A good way to measure the coherence of a fight is by how easily you could explain it to a blind person. For instance, you could say, "Daredevil is going into another hallway and smashing a guy through a door. Now he's very tired and the next guy hits him with a wrench. He's wearing his red suit, so- gah, how can I explain the color red? I guess it's kind of like making love by a cooling campfire, and in the distance a lonely motorcycle? Anyway, he gets up and f*****g wrecks the wrench guy. He is punching his skull into ... what's the Blind word for Jello salad? The point is, when this poor bastard gets to the hospital, they'll name a brain injury after him."
Now compare that to how you'd explain a Jason Bourne fight. "The cameraman seems to have picked a terrible time to learn how to roller skate, and he's doing his best to film two men trying to save each other from Africanized bees. This is like a cat's final moments before dying in a clothes dryer. I guess .... OK, say you reach your hand into a bag, and a trusted friend says, 'No, stop, that's my bag of spiders, dear god why would I put that near my blind guest.' Picture that, only from the spiders' point of view. Wait, now one of them has a knife and the other is rolling up a magazine, which is ... uh, magazines are like disposable books with no reading bumps for Sighteds to sell each other perfume? Anyway, I guess they're fighting. I'll let you know when one of them loses. You know, in a way, you're lucky you can't s- OK, there. The magazine guy won."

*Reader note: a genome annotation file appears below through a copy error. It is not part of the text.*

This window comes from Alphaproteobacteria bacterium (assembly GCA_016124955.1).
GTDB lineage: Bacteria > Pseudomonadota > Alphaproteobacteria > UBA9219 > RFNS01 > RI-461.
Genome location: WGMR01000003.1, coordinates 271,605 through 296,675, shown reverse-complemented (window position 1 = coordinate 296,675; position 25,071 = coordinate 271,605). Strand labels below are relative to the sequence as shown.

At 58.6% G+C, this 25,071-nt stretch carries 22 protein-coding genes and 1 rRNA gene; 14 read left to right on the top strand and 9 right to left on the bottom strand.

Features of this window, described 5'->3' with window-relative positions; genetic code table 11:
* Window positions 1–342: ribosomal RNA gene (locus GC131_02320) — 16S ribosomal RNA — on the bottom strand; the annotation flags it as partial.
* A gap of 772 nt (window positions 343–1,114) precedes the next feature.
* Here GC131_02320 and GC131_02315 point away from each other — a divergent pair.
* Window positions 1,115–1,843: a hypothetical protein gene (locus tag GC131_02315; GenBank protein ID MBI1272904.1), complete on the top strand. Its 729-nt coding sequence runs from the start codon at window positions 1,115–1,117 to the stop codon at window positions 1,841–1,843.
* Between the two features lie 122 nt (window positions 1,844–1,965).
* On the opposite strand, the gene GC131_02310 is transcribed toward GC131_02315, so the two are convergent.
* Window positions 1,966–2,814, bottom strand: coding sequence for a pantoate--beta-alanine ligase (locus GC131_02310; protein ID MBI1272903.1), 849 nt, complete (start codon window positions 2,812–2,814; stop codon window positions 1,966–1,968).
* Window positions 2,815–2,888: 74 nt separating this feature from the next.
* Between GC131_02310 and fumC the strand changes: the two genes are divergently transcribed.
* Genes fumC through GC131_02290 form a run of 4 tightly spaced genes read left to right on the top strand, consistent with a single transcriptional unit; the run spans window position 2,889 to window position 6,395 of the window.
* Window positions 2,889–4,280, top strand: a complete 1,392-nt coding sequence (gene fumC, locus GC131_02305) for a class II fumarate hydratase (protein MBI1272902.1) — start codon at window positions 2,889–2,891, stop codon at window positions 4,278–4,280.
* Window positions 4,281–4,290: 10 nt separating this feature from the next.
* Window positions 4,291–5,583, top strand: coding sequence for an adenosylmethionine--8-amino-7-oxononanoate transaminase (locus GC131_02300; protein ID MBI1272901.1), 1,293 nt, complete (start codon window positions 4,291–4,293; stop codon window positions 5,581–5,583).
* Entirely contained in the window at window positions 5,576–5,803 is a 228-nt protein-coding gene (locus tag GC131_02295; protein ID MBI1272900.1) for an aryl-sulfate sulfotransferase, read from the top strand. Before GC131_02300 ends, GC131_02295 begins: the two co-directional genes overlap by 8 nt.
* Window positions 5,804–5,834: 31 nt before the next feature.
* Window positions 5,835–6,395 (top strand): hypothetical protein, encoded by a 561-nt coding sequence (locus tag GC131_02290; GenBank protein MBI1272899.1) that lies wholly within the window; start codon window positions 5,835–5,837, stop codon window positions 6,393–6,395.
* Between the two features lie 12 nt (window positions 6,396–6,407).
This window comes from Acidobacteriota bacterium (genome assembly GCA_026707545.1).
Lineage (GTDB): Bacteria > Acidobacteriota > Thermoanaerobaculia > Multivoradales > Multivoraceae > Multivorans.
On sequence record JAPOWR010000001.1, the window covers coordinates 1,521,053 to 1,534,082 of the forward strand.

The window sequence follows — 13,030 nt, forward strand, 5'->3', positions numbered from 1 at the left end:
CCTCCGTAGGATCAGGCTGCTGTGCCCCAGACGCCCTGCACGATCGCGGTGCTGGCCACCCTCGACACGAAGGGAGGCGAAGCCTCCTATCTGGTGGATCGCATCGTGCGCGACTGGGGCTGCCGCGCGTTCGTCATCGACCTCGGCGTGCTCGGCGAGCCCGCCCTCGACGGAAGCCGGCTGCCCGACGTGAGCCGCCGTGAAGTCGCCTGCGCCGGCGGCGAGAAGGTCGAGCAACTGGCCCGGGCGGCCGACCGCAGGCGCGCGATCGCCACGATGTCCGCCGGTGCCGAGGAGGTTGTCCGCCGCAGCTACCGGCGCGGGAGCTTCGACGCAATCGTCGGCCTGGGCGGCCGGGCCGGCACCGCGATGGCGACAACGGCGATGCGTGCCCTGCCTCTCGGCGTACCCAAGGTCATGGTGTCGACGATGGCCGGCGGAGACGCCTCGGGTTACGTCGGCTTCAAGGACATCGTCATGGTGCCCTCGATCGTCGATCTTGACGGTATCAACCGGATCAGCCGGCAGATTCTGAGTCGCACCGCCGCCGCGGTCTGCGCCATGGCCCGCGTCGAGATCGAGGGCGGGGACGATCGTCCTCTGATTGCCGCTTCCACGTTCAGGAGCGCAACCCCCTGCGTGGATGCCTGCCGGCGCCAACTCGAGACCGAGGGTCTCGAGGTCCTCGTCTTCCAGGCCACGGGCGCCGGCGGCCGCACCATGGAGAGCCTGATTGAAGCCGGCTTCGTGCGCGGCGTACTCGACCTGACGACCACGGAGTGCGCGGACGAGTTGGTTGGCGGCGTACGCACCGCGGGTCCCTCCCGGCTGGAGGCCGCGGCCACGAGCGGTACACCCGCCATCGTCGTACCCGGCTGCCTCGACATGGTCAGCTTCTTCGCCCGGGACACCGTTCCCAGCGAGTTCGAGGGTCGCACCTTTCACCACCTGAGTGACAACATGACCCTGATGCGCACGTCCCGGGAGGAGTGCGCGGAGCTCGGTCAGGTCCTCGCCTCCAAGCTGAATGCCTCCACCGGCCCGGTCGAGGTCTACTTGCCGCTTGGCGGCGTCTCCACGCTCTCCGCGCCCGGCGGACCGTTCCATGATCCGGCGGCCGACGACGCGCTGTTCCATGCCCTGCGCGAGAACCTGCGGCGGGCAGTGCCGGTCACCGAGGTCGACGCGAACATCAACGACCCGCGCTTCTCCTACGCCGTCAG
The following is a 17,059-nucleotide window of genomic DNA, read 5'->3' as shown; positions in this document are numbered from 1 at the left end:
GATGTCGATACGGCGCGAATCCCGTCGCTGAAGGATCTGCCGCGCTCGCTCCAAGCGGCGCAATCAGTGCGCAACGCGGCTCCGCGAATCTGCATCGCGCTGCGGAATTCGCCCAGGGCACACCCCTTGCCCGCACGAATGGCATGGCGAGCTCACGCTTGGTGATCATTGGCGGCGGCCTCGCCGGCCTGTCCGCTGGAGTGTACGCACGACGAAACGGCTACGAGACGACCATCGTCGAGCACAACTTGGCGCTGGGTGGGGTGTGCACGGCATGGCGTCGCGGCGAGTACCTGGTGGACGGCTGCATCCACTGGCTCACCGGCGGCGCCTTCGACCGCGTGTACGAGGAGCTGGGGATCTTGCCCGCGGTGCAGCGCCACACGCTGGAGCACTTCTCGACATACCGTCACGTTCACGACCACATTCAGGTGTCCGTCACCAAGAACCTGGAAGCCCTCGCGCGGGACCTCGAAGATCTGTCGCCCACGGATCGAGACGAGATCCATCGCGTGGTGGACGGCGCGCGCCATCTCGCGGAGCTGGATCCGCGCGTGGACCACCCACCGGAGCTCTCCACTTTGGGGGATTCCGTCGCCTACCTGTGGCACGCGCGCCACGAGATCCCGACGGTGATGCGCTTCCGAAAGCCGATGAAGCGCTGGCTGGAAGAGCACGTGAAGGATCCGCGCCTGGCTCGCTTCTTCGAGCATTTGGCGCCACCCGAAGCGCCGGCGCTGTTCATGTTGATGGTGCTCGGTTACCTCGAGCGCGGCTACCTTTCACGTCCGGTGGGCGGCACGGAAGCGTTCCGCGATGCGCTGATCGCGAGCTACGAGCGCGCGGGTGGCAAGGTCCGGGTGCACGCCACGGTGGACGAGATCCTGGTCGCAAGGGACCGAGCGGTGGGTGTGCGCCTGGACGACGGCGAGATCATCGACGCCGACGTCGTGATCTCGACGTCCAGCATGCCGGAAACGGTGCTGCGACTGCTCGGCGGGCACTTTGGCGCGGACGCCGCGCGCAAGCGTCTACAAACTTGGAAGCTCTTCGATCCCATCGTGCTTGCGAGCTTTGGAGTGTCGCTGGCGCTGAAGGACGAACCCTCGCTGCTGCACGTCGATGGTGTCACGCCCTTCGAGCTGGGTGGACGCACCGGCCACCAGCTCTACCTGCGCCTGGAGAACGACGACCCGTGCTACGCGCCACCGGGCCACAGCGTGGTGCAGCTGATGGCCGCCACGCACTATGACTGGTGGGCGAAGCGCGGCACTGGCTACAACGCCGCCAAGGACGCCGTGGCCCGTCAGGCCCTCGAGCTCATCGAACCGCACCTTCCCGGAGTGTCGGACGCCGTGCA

The obvious way to show everyone what's happening in a fight is to train the hell out of the actors and do it all in one shot. And unless you're a total a*****e, you just thought of Oldboy or the Daredevil prison scene or the time Tony Jaa went into a building looking for his elephant and kicked the f**k out of every man and furnishing that wasn't it. But the example I want to talk about is the fight between Max and Furiosa in Fury Road.